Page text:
First of all this study explains a small part of the complexity related to the interaction between underwater human presence and fish behavior, however (in our opinion) it is important for two main reasons:
1) It uncovers many of the potential of spearfishing in understanding predator-prey interactions and provides the basis for future studies aiming to understand the ecological and evolutionary adaptation of wild animals to human predators.
2) The metric used here for measuring fish behavior (flight initiation distance) is a perfect indicator to measure the level of fish disturbance and can be easily applied to different contexts. For example, in other parts of the world it has been proposed to use this metric to manage periodically harvest closures (Goetze et al. 2017). For example, in the coral reef of the Fiji islands it has been demonstrated that after opening a marine area to fishing the flight initiation distance of target fishes rapidly increases. On the contrary, fish biomass does not decrease so rapidly. This makes FID a perfect indicator of fishing pressure and its use for the management of periodic harvest closure could be an alternative solution to total prohibition of spearfishing. Managers could allow spearfishing in a specific area as soon as the fish flight initiation distance does not increase above a security threshold that determines the closure of that specific area until the fish behavior is not fully recovered. However, this requires pilot studies and more knowledge before applying the ideas developed in the studies presented above to local spearfishing communities in the Mediterranean Sea. This would allow an adaptive management that together with other measurements can preserve the ecological equilibrium of local fish stocks and, most importantly, foster social and economic benefits of spearfishing that would be lost with a total prohibition. In fact, spearfishing is a popular recreational activity in Europe and has important historical and social roots. Recreational sea fishing (angling and spearfishing) is estimated to be practiced by 8.7 million Europeans with an annual expenditure of at about €5.9 billion (Hyder et al., 2018). An effective management is not only important for preserving fish stocks but also for the social and economic benefits associated with this activity. In conclusion, the study presented here offers the basis for the implementations of future experiments aiming to understand the most effective social, economic and ecological management of spearfishing.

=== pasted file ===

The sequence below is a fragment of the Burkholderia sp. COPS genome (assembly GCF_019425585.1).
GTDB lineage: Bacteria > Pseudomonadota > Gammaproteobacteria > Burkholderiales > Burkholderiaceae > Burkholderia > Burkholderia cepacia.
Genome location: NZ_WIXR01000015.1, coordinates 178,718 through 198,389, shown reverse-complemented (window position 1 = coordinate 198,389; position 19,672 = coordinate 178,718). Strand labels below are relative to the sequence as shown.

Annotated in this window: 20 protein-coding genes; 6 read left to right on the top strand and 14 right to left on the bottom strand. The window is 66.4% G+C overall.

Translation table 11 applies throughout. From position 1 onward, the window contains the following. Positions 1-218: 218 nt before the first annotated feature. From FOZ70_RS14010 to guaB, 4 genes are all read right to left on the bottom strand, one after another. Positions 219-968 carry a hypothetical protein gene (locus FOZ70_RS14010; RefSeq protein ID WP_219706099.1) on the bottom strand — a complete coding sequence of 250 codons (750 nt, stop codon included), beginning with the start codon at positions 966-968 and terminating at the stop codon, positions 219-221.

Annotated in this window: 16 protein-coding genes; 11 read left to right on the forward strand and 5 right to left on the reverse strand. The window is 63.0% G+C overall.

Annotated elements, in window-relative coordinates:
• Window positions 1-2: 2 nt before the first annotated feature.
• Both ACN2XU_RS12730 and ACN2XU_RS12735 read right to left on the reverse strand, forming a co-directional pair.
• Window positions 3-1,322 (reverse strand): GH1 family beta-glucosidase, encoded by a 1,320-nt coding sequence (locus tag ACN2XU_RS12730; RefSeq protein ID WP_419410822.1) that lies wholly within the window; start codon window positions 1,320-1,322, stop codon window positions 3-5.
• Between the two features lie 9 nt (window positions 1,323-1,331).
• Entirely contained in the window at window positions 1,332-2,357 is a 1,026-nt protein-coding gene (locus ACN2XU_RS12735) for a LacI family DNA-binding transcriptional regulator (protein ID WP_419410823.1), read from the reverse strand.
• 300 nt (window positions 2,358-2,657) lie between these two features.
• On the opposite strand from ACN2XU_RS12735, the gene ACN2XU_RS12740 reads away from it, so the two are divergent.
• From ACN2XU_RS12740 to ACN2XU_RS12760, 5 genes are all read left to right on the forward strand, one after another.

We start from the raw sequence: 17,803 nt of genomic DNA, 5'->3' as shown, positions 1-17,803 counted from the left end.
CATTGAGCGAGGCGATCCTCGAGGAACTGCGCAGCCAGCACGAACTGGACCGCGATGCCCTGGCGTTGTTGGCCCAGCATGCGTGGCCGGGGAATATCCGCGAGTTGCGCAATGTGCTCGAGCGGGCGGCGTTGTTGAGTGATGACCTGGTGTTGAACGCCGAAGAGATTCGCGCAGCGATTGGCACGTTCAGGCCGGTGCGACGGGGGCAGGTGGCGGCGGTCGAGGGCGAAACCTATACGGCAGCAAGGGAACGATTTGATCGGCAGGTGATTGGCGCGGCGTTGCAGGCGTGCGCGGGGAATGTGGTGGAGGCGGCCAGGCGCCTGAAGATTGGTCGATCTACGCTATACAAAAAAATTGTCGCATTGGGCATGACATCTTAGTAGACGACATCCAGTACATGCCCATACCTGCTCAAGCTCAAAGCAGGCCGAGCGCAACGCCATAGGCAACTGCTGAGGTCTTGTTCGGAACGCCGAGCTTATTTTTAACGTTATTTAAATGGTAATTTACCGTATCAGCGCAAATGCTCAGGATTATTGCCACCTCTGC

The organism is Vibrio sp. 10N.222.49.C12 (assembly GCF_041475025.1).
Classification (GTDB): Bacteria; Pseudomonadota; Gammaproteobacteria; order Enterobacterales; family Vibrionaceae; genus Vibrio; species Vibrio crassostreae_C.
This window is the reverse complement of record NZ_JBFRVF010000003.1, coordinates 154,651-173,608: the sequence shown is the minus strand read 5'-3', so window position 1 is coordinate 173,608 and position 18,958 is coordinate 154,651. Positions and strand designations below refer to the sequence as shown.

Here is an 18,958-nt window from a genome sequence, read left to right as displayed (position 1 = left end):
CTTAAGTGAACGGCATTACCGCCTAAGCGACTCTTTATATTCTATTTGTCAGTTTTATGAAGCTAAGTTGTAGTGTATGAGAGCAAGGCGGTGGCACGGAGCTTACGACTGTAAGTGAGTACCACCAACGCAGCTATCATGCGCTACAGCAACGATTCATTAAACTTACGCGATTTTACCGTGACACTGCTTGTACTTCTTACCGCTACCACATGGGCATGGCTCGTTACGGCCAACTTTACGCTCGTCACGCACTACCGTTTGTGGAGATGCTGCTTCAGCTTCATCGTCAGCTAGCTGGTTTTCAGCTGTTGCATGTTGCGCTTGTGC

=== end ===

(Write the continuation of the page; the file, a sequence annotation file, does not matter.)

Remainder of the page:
What do you think about these results? You can leave a comment at the end of the article
REFERENCES USED IN THE TEXT
Goetze, J. S., Januchowski-Hartley, F. A., Claudet, J., Langlois, T. J., Wilson, S. K. & Jupiter, S. D. (2017). Fish wariness is a more sensitive indicator to changes in fishing pressure than abundance, length or biomass. Ecol. Appl. 27, 1178-1189.
Sbragaglia, V., Morroni, L., Bramanti, L., Weitzmann, B., Arlinghaus, R. & Azzurro, E. (2018). Spearfishing modulates flight initiation distance of fishes: the effects of protection, individual size, and bearing a speargun. ICES J. Mar. Sci. 75, 1779-1789.
Hyder, K., Weltersbach, M. S., Armstrong, M., Ferter, K., Townhill, B., Ahvonen, A., Arlinghaus, R., Baikov, A., Bellanger, M., Birzaks, J., et al. (2018). Recreational sea fishing in Europe in a global context-Participation rates, fishing effort, expenditure, and implications for monitoring and assessment. Fish Fish. 19, 225-243.